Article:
By Jim Cartwright
Two (originally titled To) was written by award winning playwright Jim Cartwright, whose other plays are consistently performed around the world and have been translated into twenty languages.
A sharp and touching slice of English life set in a pub owned by a savagely bickering husband and wife, Two is a series of short vignettes that skilfully combines pathos and humour. Originally, Cartwright envisaged that all fourteen characters should be played by two actors and Playing Up are sticking to that challenging format in their production.
This wonderfully observed character study of a traditional pub, its eccentric customers and its warring landlord and wife won the Manchester Evening News Best New Play award in 1989 and has been in production somewhere around the world ever since. It offers a credible view of a succession of ordinary people, seeking shelter from the miseries of their existence. It also goes someway to exploring the British love affair with the pub as the heart of a community; an escape and a refuge from everyday problems.
There is the old woman dropping in for a drink at the end of a gruelling day in which she has coped with her incontinent husband. There is the little old man who still talks to his dead wife and the conniving Scouser, Moth, who uses all means at his disposal to get inside his girlfriend’s purse. There’s Roy, the sadistic and controlling abuser of his girlfriend Lesley and most poignantly of all, there’s the lad whose dad forgot him on his way out. Linking them all are the Landlord and Landlady, constantly rowing because tonight is the anniversary of an event they cannot bear to discuss.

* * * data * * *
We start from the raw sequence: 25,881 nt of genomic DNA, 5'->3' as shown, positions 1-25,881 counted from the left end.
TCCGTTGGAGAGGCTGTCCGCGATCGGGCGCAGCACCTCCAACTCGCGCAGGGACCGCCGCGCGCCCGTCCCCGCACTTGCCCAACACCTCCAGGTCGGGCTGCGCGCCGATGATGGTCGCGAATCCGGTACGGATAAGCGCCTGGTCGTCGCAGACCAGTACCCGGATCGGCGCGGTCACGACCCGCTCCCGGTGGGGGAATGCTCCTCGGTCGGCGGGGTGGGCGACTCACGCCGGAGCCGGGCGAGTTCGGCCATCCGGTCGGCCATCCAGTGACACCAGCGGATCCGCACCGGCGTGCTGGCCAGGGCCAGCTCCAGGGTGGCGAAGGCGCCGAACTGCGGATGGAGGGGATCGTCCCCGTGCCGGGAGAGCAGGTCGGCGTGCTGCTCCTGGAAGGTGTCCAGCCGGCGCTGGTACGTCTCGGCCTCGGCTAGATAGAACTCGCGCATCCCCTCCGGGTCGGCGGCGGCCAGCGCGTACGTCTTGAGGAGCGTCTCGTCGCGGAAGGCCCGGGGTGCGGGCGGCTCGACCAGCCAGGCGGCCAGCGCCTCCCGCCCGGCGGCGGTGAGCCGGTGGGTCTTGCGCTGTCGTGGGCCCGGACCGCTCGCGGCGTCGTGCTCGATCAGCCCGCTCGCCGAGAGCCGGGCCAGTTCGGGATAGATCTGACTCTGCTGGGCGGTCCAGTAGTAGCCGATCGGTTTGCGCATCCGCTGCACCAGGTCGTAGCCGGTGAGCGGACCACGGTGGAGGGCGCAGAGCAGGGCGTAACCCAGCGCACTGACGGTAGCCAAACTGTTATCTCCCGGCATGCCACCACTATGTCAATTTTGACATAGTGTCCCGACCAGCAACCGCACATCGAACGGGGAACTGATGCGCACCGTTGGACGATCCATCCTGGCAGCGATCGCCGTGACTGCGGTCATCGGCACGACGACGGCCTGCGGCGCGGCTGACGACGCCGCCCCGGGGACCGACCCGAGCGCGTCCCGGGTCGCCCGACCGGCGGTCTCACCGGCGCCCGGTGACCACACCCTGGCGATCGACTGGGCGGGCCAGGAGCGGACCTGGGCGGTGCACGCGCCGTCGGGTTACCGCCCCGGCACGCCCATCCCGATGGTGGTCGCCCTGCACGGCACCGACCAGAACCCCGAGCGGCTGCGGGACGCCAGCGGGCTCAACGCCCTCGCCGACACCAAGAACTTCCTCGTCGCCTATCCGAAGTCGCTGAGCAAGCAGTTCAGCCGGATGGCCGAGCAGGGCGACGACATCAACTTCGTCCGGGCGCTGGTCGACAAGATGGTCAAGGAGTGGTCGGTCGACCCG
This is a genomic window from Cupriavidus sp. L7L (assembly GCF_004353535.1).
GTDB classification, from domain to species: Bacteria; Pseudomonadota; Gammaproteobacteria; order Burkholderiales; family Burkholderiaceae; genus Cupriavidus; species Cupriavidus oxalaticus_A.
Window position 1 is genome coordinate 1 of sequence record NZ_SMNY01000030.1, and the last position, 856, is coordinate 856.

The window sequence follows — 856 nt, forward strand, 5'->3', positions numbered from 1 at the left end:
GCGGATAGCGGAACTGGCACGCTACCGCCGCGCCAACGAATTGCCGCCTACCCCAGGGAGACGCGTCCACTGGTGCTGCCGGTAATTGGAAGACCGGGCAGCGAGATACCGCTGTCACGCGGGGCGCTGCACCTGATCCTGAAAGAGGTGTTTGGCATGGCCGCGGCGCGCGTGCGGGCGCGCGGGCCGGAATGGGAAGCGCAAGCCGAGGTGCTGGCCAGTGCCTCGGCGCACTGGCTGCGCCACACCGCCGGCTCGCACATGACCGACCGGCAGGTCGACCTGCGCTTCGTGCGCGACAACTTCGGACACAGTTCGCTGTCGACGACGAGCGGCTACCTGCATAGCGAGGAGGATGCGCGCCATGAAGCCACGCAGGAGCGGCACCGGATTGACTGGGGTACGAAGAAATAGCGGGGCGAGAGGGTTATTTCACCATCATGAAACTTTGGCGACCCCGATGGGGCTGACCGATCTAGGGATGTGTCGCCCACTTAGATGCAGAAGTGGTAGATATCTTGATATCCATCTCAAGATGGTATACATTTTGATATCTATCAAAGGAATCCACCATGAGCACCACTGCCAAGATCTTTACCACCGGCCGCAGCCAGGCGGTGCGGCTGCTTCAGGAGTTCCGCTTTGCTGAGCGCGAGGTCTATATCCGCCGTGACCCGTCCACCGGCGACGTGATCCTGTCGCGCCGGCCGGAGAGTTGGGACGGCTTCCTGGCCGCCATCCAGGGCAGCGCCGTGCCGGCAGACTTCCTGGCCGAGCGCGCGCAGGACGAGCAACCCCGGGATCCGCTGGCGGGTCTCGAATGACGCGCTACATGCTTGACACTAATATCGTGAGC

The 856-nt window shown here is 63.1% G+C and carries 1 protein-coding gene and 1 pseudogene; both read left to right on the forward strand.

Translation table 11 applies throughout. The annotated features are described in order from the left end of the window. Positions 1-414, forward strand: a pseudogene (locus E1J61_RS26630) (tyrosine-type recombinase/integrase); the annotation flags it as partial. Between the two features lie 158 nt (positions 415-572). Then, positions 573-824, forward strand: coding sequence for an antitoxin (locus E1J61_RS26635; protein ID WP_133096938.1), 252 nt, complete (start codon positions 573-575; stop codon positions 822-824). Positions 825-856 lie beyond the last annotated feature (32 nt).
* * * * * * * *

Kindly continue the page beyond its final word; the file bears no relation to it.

Two: “A sharp, salty, quickfire evocation of the surface gaiety and underlying melancholia of English pub life.” (Michael Billington, The Guardian)
Jim Cartwright was born in Farnworth, Lancashire in 1958 and still lives in the area. At the age of 16 he left school to attend the Central School of Speech and Drama in London where he trained as an actor.
His first play, Road, was commissioned by the Royal Court Theatre, London, and first performed in 1986. The play went on to win a number of awards, including The Samuel Beckett Award. It was also adapted for the BBC and went on to win best film at The Monte Carlo Television Festival.
His second play, Bed, was first performed in the Cottesloe at the National Theatre in London in 1989, and was followed in the same year by To (later re-named Two) at the Octagon Theatre in Bolton. The Rise and Fall of Little Voice, written for the actress Jane Horrocks, was first performed at the National Theatre in 1992, and later filmed as Little Voice in 1998. His plays for television include Strumpet and Vacuuming Completely Nude in Paradise, both screened by BBC television in 2001.
In 1996 he directed his play, I Licked a Slag’s Deodorant for The Royal Court at The Ambassadors Theatre, London. Cartwright’s most recent stage play, Hard Fruit, the story of Choke, a gay martial arts fanatic, premiered at the Royal Court Theatre in April 2000.
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